Forty per cent of sexually exploited children are also involved in youth offending, a new study has found.
Conducted by the University College London Jill Dando Institute of Security and Crime Science it found that:
● 40% of child sexual exploitation victims in Derby were involved in offending behaviour.
● 50% of the offending group had committed their first offence by 14 and 75% by 15.
● 70% of offenders re-offended, with one quarter committing 10 or more offences.
“It makes me really angry that young people are prosecuted for the symptoms of child exploitation,” said Sheila Taylor, chief executive of specialist child sexual exploitation organisation Safe and Sound Derby.
The study cited the example of two child victims. Both were exploited extensively by the same men. The first internalised the trauma and self-harmed. She was given a therapeutic care placement. The second externalised the trauma and hit a care worker. She was given a custodial sentence.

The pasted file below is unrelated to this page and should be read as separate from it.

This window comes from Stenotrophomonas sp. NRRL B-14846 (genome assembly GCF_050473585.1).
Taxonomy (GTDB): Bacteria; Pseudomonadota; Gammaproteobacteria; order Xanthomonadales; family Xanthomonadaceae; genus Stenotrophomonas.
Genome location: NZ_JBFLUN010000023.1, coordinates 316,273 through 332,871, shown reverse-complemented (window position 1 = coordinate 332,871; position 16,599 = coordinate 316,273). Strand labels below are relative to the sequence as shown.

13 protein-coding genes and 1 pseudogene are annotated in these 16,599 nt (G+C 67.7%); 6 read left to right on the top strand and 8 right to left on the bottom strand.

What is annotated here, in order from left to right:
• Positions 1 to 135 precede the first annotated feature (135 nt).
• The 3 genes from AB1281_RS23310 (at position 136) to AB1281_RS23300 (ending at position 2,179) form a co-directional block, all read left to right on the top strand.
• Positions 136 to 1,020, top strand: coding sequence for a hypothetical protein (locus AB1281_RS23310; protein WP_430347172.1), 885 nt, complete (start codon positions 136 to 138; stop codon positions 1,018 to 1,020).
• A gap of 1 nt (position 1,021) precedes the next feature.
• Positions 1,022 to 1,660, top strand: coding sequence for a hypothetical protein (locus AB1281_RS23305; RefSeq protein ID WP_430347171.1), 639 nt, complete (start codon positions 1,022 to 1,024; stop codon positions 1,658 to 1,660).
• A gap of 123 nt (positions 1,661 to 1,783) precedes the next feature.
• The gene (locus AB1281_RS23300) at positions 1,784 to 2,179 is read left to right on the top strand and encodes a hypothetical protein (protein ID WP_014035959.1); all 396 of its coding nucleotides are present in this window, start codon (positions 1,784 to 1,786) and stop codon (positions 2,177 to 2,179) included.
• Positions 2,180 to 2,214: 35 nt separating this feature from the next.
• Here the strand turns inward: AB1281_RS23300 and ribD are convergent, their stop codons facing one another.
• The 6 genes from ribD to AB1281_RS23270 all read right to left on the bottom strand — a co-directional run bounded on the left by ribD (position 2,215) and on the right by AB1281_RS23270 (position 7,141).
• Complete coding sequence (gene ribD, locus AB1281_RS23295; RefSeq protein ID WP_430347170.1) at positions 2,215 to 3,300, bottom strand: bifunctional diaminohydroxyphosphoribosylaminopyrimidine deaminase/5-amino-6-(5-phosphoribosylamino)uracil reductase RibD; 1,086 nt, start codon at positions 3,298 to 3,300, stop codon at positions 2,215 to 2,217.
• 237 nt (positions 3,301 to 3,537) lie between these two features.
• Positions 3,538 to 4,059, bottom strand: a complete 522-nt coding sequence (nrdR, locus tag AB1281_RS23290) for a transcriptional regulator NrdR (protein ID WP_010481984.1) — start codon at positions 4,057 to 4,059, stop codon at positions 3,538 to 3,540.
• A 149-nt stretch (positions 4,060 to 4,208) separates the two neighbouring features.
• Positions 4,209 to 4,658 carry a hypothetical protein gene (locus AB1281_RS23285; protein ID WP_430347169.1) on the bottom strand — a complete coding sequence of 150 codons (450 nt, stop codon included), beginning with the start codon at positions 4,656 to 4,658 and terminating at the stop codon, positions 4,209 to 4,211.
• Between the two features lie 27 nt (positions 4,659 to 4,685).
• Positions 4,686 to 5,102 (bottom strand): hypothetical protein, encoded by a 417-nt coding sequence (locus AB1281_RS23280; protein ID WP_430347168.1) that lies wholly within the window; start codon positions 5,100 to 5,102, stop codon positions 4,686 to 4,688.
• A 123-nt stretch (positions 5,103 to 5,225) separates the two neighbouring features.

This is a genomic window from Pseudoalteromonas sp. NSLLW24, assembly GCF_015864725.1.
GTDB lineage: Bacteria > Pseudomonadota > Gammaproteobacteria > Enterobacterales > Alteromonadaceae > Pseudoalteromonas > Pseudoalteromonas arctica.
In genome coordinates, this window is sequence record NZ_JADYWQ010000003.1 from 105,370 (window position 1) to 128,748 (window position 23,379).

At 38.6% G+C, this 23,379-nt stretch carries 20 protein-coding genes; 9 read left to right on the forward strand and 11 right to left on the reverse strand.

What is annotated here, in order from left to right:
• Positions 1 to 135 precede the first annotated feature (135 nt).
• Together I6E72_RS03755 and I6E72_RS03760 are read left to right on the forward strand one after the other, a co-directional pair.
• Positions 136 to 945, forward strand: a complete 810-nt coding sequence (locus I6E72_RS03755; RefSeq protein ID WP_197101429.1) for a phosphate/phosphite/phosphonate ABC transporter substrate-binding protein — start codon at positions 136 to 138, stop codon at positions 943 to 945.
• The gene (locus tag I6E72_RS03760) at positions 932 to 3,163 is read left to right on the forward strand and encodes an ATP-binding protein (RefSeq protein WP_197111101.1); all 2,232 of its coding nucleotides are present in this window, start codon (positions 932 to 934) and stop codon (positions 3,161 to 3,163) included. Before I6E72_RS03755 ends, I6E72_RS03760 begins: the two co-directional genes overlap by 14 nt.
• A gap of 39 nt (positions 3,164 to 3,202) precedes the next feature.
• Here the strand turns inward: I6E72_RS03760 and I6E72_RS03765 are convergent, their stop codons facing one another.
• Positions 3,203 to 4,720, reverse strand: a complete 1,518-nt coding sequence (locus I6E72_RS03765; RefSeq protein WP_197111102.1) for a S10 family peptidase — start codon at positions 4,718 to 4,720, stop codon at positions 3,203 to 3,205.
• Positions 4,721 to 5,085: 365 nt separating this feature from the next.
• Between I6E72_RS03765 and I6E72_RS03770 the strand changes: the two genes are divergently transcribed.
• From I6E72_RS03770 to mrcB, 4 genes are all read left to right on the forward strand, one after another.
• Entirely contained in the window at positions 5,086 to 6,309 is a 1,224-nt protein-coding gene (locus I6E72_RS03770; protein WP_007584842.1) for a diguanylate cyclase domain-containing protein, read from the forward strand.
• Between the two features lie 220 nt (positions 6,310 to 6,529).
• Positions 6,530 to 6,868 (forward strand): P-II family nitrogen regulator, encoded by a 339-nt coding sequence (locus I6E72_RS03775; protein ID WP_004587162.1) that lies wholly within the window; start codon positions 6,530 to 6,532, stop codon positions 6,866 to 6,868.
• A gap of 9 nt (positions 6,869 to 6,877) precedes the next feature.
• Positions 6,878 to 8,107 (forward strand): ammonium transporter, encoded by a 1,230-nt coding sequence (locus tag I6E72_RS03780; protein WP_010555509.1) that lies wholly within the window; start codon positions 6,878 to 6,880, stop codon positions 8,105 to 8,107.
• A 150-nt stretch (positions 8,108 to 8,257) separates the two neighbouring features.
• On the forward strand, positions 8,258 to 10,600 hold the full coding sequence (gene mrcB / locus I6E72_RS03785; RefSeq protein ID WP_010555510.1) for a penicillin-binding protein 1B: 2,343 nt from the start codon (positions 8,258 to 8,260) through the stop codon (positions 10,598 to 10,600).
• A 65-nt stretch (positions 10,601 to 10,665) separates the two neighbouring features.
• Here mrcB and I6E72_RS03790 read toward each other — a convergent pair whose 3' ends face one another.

Evidence that some children were more afraid of retribution from their exploiters than the courts was also uncovered. “Several children breached curfews to meet their abusers, apparently terrified that if not, they would carry out threats of violence. Seeing their own exploitation go unpunished may have further weakened their faith in the justice system,” said the study authors.
“There is a need for better provisions for victims to help them break the cycle of offending and exploitation,” the study concluded. “Early intervention makes sense not just from a welfare point of view, but from a financial one too. Court cases are expensive and it costs around £185,000 to detain a young offender for a year. High rates of re-offending pay tribute to the fact that the current system seems to be offering too little, too late.”
They study’s authors believe that Derby is not a special case and their findings reflect a general trend.
A survey to be launched next week by the NSPCC will show that one in 20 children have experienced some form of sexual abuse by the time they reach 16.
A study due this month by the Child Exploitation and Online Protection Centre will show that procedures to tackle child sexual exploitation in the UK are not working.
Speaking at Community Care’s conference on child sexual exploitation yesterday, Peter Davies, chief executive of CEOP, said: “Most local safeguarding children’s boards do not have the procedures in place to tackle child sexual exploitation. There is no more serious crime than the rape of children. I hope that in six months’ time we will have got our act together on tackling this issue.”
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